The Wicker King & The Weight of the Stars

Kayla Ancrum’s books aren’t summer-y for their atmosphere, as they’re… overall pretty gloomy, since they usually deal with neglected, lost, and struggling teenagers (who succeed and get happy endings, but still). I associate them with summer because they’re very short reads and because I always end up reading them around this time of the year. Of all the seasons, summer is the one that for me is less planned (because no school and  now little university) and these books are on this list to represent the strange and unexpected corners this season can have.

Also: they’re very gay (The Wicker King is m/m/f with a focus on the m/m side of the polyamorous throuple, and The Weight of the Stars is f/f). Please read them.


Summer Days and Summer Nights

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It is an obvious choice and I don’t care, this is the first anthology I’ve ever read and it means a lot to me. I have so many good memories associated with it, and all of them feel like summer. (My favorite stories were Leigh Bardugo’s and Nina LaCour’s.)


The Candle and the Flame

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What about some summer-y non-western fantasy? I think a desert fantasy book set in a world inspired by the Silk Road is the perfect read for the season, and if you love descriptions (especially food descriptions), stories that focus on community and healing more than they do on individuals, and don’t mind slow pacing when the book is atmospheric enough, I really recommend this.


The Lost Coast

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Most of the books I associate with rainy days are novels I’d associate with spring or with summer, but not this one. This is such a “rainy summer day” book, with its witch-y atmosphere and the feeling of being near to the sea and the mist in the woods… and I love this kind of feeling so much. Also, as I said many times on this blog before, it’s gay and it has trees, so if for some reason we share priorities, you really should try this!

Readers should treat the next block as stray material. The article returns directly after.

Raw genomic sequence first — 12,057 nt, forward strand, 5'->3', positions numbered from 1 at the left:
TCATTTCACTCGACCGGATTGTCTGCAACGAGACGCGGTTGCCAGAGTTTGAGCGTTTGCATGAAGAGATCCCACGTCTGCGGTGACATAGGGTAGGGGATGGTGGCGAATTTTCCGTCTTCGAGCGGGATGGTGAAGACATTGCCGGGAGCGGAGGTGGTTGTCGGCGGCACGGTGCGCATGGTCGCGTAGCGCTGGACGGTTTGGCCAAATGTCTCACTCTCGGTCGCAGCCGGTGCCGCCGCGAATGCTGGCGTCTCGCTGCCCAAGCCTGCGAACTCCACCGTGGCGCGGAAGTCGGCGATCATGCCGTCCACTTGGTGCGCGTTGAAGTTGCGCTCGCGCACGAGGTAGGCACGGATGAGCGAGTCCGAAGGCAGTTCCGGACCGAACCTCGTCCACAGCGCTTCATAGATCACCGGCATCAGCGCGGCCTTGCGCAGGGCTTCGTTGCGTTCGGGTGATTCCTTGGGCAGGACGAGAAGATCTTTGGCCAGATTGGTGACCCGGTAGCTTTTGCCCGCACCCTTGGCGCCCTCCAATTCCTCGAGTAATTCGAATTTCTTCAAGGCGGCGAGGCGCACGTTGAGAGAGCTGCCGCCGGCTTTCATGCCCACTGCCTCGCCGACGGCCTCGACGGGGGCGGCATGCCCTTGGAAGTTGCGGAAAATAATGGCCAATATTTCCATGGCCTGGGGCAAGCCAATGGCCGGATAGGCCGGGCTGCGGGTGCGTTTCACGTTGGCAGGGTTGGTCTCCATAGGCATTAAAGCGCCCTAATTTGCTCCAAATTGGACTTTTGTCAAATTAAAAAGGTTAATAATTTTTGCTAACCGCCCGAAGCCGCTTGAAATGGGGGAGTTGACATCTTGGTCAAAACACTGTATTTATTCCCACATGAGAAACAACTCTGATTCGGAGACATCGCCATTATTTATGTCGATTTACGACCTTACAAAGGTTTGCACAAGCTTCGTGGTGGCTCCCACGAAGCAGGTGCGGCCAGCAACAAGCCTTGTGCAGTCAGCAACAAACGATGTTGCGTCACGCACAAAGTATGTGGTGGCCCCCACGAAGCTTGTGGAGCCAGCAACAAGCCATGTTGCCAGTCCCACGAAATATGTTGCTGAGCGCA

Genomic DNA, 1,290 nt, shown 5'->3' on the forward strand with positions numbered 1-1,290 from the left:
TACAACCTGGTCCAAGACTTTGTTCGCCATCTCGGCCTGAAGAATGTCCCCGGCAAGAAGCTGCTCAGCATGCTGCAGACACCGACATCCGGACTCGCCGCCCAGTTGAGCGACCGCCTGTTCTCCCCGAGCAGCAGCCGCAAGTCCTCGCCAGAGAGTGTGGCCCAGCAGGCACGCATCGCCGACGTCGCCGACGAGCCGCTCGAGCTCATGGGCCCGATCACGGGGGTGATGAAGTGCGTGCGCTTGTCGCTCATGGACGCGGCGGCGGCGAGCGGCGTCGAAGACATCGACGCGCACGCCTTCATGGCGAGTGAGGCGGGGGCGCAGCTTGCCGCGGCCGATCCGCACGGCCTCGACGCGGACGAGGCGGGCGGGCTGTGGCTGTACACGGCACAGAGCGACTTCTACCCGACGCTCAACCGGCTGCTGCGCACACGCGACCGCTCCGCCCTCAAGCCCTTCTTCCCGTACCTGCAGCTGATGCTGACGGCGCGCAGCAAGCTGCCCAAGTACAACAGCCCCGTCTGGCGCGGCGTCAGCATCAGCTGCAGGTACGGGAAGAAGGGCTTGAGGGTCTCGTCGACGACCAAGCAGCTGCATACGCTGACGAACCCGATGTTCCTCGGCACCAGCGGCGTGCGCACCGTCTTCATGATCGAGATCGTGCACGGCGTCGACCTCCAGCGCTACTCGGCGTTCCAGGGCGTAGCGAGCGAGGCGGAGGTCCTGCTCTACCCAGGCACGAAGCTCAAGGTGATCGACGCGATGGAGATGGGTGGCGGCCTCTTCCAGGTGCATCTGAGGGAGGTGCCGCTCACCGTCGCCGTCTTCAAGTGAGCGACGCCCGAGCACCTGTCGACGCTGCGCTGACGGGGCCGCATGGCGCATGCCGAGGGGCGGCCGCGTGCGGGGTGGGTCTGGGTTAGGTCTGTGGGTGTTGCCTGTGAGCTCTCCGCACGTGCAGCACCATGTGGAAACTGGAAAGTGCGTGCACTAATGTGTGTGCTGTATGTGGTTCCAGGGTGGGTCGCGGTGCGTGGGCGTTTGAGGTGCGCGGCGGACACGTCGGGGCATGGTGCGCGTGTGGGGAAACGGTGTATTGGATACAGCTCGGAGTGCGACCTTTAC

Noteworthy

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If my favorite book Riley Redgate has written, Final Draft, isn’t something I would describe as a summer book in any way, Noteworthy is a much lighter read, and more than anything, the narration in it is hilarious. Also, bisexual Chinese-American main character!

This is a book about a girl dressing up as a boy to join her school’s all-male a cappella group. And while it has the flaws of the typical crossdressing plotlines (I hate the naked reveal scenes so much), this book didn’t handle it as badly as it could have.


The Perfect Assassin

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This list has been only YA so far, because I don’t know that many adult books I’d associate with summer (I want to read lighter things in summer, and the adult books I reach for usually aren’t), but here’s an adult fantasy recommendation: some more desert fantasy, but gayer than the average desert fantasy, and set in a city built in the sky over a desert, where water is so valuable it’s literally magical!


What are some books you associate with summer?

 

14 thoughts on “T10T: Summer Books